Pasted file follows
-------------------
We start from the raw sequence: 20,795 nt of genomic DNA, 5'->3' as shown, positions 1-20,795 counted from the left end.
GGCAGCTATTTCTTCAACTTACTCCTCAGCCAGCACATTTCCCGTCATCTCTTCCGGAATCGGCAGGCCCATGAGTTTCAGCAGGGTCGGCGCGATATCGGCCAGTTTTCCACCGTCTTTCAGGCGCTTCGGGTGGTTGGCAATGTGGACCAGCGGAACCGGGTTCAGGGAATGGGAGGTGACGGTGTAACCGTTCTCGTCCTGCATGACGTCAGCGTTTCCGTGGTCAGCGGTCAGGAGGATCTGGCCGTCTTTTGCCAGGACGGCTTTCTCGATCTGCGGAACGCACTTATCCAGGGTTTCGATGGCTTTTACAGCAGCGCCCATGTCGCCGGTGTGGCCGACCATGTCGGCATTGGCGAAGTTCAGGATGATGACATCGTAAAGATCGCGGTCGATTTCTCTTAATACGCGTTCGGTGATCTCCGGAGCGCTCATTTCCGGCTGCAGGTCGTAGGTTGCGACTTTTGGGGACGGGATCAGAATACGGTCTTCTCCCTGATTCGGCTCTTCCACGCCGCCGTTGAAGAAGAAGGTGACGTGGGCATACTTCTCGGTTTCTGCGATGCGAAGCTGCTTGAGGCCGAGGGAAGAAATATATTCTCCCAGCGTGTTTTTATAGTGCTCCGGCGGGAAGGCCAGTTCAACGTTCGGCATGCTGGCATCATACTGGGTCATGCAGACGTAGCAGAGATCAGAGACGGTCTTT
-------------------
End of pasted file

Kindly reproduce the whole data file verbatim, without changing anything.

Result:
We start from the raw sequence: 20,795 nt of genomic DNA, 5'->3' as shown, positions 1-20,795 counted from the left end.
GGCAGCTATTTCTTCAACTTACTCCTCAGCCAGCACATTTCCCGTCATCTCTTCCGGAATCGGCAGGCCCATGAGTTTCAGCAGGGTCGGCGCGATATCGGCCAGTTTTCCACCGTCTTTCAGGCGCTTCGGGTGGTTGGCAATGTGGACCAGCGGAACCGGGTTCAGGGAATGGGAGGTGACGGTGTAACCGTTCTCGTCCTGCATGACGTCAGCGTTTCCGTGGTCAGCGGTCAGGAGGATCTGGCCGTCTTTTGCCAGGACGGCTTTCTCGATCTGCGGAACGCACTTATCCAGGGTTTCGATGGCTTTTACAGCAGCGCCCATGTCGCCGGTGTGGCCGACCATGTCGGCATTGGCGAAGTTCAGGATGATGACATCGTAAAGATCGCGGTCGATTTCTCTTAATACGCGTTCGGTGATCTCCGGAGCGCTCATTTCCGGCTGCAGGTCGTAGGTTGCGACTTTTGGGGACGGGATCAGAATACGGTCTTCTCCCTGATTCGGCTCTTCCACGCCGCCGTTGAAGAAGAAGGTGACGTGGGCATACTTCTCGGTTTCTGCGATGCGAAGCTGCTTGAGGCCGAGGGAAGAAATATATTCTCCCAGCGTGTTTTTATAGTGCTCCGGCGGGAAGGCCAGTTCAACGTTCGGCATGCTGGCATCATACTGGGTCATGCAGACGTAGCAGAGATCAGAGACGGTCTTT